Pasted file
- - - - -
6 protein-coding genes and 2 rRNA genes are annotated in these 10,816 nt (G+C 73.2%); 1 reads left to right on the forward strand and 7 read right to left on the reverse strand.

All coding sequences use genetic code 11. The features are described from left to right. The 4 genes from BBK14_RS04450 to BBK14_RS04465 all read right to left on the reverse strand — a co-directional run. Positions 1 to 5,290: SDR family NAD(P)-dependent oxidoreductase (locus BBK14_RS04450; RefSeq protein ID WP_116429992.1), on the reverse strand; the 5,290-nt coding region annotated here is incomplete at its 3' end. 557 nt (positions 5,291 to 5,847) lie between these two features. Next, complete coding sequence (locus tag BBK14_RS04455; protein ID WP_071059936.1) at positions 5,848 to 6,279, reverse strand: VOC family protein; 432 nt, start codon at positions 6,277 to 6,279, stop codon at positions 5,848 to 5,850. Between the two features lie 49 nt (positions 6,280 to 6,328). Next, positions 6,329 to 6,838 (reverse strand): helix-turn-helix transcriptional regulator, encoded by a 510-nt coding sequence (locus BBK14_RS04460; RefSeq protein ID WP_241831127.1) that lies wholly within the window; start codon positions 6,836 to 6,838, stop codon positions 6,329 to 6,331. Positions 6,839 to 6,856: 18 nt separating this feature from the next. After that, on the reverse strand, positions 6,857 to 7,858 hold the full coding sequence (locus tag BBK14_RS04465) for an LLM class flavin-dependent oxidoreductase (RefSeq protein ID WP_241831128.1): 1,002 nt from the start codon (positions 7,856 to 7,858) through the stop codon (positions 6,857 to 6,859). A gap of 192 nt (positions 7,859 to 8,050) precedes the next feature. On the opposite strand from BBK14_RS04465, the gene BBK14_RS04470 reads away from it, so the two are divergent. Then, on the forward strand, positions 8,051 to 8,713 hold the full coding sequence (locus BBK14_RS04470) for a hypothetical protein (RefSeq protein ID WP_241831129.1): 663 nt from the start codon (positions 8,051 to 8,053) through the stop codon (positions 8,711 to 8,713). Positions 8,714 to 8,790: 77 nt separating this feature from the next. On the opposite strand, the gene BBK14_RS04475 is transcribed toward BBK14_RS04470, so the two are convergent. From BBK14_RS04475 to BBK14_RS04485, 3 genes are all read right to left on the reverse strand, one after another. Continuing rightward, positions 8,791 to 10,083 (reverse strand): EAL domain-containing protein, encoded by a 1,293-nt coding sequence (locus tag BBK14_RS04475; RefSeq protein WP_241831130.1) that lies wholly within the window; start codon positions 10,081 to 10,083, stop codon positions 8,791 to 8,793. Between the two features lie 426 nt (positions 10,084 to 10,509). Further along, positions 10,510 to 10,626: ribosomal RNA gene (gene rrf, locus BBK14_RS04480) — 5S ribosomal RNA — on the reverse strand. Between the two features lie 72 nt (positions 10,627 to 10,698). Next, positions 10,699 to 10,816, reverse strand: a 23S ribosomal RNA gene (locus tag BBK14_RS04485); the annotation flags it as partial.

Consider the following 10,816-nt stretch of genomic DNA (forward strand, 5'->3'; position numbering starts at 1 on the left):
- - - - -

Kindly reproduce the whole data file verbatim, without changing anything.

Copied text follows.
6 protein-coding genes and 2 rRNA genes are annotated in these 10,816 nt (G+C 73.2%); 1 reads left to right on the forward strand and 7 read right to left on the reverse strand.

All coding sequences use genetic code 11. The features are described from left to right. The 4 genes from BBK14_RS04450 to BBK14_RS04465 all read right to left on the reverse strand — a co-directional run. Positions 1 to 5,290: SDR family NAD(P)-dependent oxidoreductase (locus BBK14_RS04450; RefSeq protein ID WP_116429992.1), on the reverse strand; the 5,290-nt coding region annotated here is incomplete at its 3' end. 557 nt (positions 5,291 to 5,847) lie between these two features. Next, complete coding sequence (locus tag BBK14_RS04455; protein ID WP_071059936.1) at positions 5,848 to 6,279, reverse strand: VOC family protein; 432 nt, start codon at positions 6,277 to 6,279, stop codon at positions 5,848 to 5,850. Between the two features lie 49 nt (positions 6,280 to 6,328). Next, positions 6,329 to 6,838 (reverse strand): helix-turn-helix transcriptional regulator, encoded by a 510-nt coding sequence (locus BBK14_RS04460; RefSeq protein ID WP_241831127.1) that lies wholly within the window; start codon positions 6,836 to 6,838, stop codon positions 6,329 to 6,331. Positions 6,839 to 6,856: 18 nt separating this feature from the next. After that, on the reverse strand, positions 6,857 to 7,858 hold the full coding sequence (locus tag BBK14_RS04465) for an LLM class flavin-dependent oxidoreductase (RefSeq protein ID WP_241831128.1): 1,002 nt from the start codon (positions 7,856 to 7,858) through the stop codon (positions 6,857 to 6,859). A gap of 192 nt (positions 7,859 to 8,050) precedes the next feature. On the opposite strand from BBK14_RS04465, the gene BBK14_RS04470 reads away from it, so the two are divergent. Then, on the forward strand, positions 8,051 to 8,713 hold the full coding sequence (locus BBK14_RS04470) for a hypothetical protein (RefSeq protein ID WP_241831129.1): 663 nt from the start codon (positions 8,051 to 8,053) through the stop codon (positions 8,711 to 8,713). Positions 8,714 to 8,790: 77 nt separating this feature from the next. On the opposite strand, the gene BBK14_RS04475 is transcribed toward BBK14_RS04470, so the two are convergent. From BBK14_RS04475 to BBK14_RS04485, 3 genes are all read right to left on the reverse strand, one after another. Continuing rightward, positions 8,791 to 10,083 (reverse strand): EAL domain-containing protein, encoded by a 1,293-nt coding sequence (locus tag BBK14_RS04475; RefSeq protein WP_241831130.1) that lies wholly within the window; start codon positions 10,081 to 10,083, stop codon positions 8,791 to 8,793. Between the two features lie 426 nt (positions 10,084 to 10,509). Further along, positions 10,510 to 10,626: ribosomal RNA gene (gene rrf, locus BBK14_RS04480) — 5S ribosomal RNA — on the reverse strand. Between the two features lie 72 nt (positions 10,627 to 10,698). Next, positions 10,699 to 10,816, reverse strand: a 23S ribosomal RNA gene (locus tag BBK14_RS04485); the annotation flags it as partial.

Consider the following 10,816-nt stretch of genomic DNA (forward strand, 5'->3'; position numbering starts at 1 on the left):